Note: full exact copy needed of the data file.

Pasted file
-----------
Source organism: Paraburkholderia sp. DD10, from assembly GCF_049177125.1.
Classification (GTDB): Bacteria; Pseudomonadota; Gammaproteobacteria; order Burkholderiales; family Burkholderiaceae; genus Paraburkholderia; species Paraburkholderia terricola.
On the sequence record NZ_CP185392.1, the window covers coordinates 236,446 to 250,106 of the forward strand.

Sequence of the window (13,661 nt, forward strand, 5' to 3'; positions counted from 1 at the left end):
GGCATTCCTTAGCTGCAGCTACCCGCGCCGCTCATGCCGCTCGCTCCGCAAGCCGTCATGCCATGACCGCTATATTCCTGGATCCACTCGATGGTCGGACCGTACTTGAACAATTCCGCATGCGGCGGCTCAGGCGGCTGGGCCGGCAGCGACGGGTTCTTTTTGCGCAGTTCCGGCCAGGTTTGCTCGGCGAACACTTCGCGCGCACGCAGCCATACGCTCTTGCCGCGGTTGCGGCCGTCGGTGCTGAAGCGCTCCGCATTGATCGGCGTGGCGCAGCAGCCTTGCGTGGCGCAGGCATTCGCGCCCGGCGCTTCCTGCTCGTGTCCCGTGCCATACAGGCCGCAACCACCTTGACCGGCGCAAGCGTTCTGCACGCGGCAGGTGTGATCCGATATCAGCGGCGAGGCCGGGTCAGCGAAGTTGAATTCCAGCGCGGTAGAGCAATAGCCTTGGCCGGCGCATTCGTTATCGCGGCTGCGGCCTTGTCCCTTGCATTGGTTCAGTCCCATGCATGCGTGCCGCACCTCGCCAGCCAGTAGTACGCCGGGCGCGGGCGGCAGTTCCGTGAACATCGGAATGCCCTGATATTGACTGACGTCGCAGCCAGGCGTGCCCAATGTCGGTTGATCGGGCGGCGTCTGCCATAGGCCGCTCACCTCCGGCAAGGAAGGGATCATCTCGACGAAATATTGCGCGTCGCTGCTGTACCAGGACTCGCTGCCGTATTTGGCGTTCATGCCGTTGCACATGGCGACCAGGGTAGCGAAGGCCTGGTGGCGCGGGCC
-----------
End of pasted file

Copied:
Source organism: Paraburkholderia sp. DD10, from assembly GCF_049177125.1.
Classification (GTDB): Bacteria; Pseudomonadota; Gammaproteobacteria; order Burkholderiales; family Burkholderiaceae; genus Paraburkholderia; species Paraburkholderia terricola.
On the sequence record NZ_CP185392.1, the window covers coordinates 236,446 to 250,106 of the forward strand.

Sequence of the window (13,661 nt, forward strand, 5' to 3'; positions counted from 1 at the left end):
GGCATTCCTTAGCTGCAGCTACCCGCGCCGCTCATGCCGCTCGCTCCGCAAGCCGTCATGCCATGACCGCTATATTCCTGGATCCACTCGATGGTCGGACCGTACTTGAACAATTCCGCATGCGGCGGCTCAGGCGGCTGGGCCGGCAGCGACGGGTTCTTTTTGCGCAGTTCCGGCCAGGTTTGCTCGGCGAACACTTCGCGCGCACGCAGCCATACGCTCTTGCCGCGGTTGCGGCCGTCGGTGCTGAAGCGCTCCGCATTGATCGGCGTGGCGCAGCAGCCTTGCGTGGCGCAGGCATTCGCGCCCGGCGCTTCCTGCTCGTGTCCCGTGCCATACAGGCCGCAACCACCTTGACCGGCGCAAGCGTTCTGCACGCGGCAGGTGTGATCCGATATCAGCGGCGAGGCCGGGTCAGCGAAGTTGAATTCCAGCGCGGTAGAGCAATAGCCTTGGCCGGCGCATTCGTTATCGCGGCTGCGGCCTTGTCCCTTGCATTGGTTCAGTCCCATGCATGCGTGCCGCACCTCGCCAGCCAGTAGTACGCCGGGCGCGGGCGGCAGTTCCGTGAACATCGGAATGCCCTGATATTGACTGACGTCGCAGCCAGGCGTGCCCAATGTCGGTTGATCGGGCGGCGTCTGCCATAGGCCGCTCACCTCCGGCAAGGAAGGGATCATCTCGACGAAATATTGCGCGTCGCTGCTGTACCAGGACTCGCTGCCGTATTTGGCGTTCATGCCGTTGCACATGGCGACCAGGGTAGCGAAGGCCTGGTGGCGCGGGCC